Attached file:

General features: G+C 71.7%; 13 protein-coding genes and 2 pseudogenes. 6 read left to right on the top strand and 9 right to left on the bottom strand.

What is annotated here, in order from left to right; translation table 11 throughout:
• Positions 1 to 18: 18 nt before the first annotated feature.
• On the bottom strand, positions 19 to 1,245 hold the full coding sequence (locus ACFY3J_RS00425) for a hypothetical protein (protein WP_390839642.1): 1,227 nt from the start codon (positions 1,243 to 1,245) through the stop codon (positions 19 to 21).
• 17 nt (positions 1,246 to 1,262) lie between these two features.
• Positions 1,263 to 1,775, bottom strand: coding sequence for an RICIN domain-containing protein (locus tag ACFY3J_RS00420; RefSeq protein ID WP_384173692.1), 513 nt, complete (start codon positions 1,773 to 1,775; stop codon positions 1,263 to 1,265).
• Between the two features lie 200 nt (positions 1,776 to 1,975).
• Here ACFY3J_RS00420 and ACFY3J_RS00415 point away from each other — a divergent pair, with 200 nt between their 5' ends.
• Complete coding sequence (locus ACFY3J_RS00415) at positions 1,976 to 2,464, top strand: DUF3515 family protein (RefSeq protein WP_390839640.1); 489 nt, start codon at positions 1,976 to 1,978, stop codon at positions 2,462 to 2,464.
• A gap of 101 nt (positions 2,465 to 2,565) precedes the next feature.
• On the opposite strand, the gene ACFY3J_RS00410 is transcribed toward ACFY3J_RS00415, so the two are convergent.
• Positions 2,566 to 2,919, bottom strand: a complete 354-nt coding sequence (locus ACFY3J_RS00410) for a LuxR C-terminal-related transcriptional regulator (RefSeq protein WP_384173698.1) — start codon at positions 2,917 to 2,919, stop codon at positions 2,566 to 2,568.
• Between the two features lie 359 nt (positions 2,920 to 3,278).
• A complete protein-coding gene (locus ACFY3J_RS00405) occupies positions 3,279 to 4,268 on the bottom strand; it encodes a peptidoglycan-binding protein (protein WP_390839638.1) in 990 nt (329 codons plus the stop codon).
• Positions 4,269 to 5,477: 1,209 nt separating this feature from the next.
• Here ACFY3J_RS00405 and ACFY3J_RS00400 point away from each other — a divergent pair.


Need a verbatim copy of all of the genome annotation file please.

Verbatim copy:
General features: G+C 71.7%; 13 protein-coding genes and 2 pseudogenes. 6 read left to right on the top strand and 9 right to left on the bottom strand.

What is annotated here, in order from left to right; translation table 11 throughout:
• Positions 1 to 18: 18 nt before the first annotated feature.
• On the bottom strand, positions 19 to 1,245 hold the full coding sequence (locus ACFY3J_RS00425) for a hypothetical protein (protein WP_390839642.1): 1,227 nt from the start codon (positions 1,243 to 1,245) through the stop codon (positions 19 to 21).
• 17 nt (positions 1,246 to 1,262) lie between these two features.
• Positions 1,263 to 1,775, bottom strand: coding sequence for an RICIN domain-containing protein (locus tag ACFY3J_RS00420; RefSeq protein ID WP_384173692.1), 513 nt, complete (start codon positions 1,773 to 1,775; stop codon positions 1,263 to 1,265).
• Between the two features lie 200 nt (positions 1,776 to 1,975).
• Here ACFY3J_RS00420 and ACFY3J_RS00415 point away from each other — a divergent pair, with 200 nt between their 5' ends.
• Complete coding sequence (locus ACFY3J_RS00415) at positions 1,976 to 2,464, top strand: DUF3515 family protein (RefSeq protein WP_390839640.1); 489 nt, start codon at positions 1,976 to 1,978, stop codon at positions 2,462 to 2,464.
• A gap of 101 nt (positions 2,465 to 2,565) precedes the next feature.
• On the opposite strand, the gene ACFY3J_RS00410 is transcribed toward ACFY3J_RS00415, so the two are convergent.
• Positions 2,566 to 2,919, bottom strand: a complete 354-nt coding sequence (locus ACFY3J_RS00410) for a LuxR C-terminal-related transcriptional regulator (RefSeq protein WP_384173698.1) — start codon at positions 2,917 to 2,919, stop codon at positions 2,566 to 2,568.
• Between the two features lie 359 nt (positions 2,920 to 3,278).
• A complete protein-coding gene (locus ACFY3J_RS00405) occupies positions 3,279 to 4,268 on the bottom strand; it encodes a peptidoglycan-binding protein (protein WP_390839638.1) in 990 nt (329 codons plus the stop codon).
• Positions 4,269 to 5,477: 1,209 nt separating this feature from the next.
• Here ACFY3J_RS00405 and ACFY3J_RS00400 point away from each other — a divergent pair.